Failing to make the NCAA field these past two years put an enormous amount of pressure on the program, and the threat of doing it again intensified the heat.

“It’s all about the boys,” he said. “When I made the decision, I made it with peace of mind.”

He made it in the hopes of repairing the rift in the Indiana basketball community, saying on the day he quit, “This is a great day in Indiana basketball – trust me, it is.”

He felt he’d accomplished what he set out to do the next home game, against Penn State.

“I felt the fans coming back and supporting the boys,” he said. “They need it more than I need it. Coaches get paid a lot of money to do this and it wouldn’t hurt my feelings or not, or make me feel any different about anyone.

“If you say something negative about me, that’s fine. That’s just your opinion. I can handle that. You don’t have to meet my conditions for me to like you. But young players are emotional and sometimes immature, because if they feel you’re not supporting them, it can affect them.”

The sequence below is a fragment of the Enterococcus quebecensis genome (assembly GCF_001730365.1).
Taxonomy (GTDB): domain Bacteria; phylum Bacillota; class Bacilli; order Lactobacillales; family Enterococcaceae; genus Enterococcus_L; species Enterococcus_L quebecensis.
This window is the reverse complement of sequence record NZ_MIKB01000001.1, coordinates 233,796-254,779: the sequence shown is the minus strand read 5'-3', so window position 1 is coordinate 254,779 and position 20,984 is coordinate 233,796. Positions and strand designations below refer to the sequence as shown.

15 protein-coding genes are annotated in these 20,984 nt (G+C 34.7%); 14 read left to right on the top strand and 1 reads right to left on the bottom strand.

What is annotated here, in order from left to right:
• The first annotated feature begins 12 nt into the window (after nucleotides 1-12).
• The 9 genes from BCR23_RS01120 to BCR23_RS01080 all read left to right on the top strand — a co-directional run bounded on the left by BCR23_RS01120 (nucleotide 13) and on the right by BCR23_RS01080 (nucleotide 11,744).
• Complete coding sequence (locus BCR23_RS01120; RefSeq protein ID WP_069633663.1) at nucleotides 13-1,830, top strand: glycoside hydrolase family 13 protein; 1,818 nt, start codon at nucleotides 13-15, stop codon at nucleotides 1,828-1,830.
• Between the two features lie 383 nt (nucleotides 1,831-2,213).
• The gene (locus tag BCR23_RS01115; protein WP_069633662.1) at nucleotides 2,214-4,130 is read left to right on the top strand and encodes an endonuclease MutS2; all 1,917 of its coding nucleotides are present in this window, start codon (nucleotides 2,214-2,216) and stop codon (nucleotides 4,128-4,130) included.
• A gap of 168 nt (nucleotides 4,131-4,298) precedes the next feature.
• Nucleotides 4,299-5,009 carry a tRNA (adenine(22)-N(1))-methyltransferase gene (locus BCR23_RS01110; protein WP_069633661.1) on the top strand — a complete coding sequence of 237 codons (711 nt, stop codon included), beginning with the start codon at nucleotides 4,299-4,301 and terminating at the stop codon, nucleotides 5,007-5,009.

It still might. Sophomores Robert Vaden and D.J. White are especially close to Davis, and there’s been speculation they’ll follow him to whatever school Davis lands at next.

Davis seems remarkably void of bitterness about the entire ordeal.

“Sometimes when I’m riding the bus to games,” he said, “I think, boy, how lucky I was to be the coach here at Indiana. This is a big-time program.”

Loyalty speaks for Few

Gonzaga head coach Mark Few has been mentioned in recent days as a possible successor to Davis at Indiana, but Bulldogs junior forward Adam Morrison made light of such a suggestion during Wednesday”s press conference.

“The only time the program ever felt he was going to leave was when Washington opened up (four years ago), but he decided not to,” Morrison said.

“I don’t think there’s a job out there that’s any better than the situation he has at Gonzaga.

“He likes Spokane, he just built a house, what else can you want? There has always been (rumors) about all our coaches, but I think they love coaching at Gonzaga, so … ”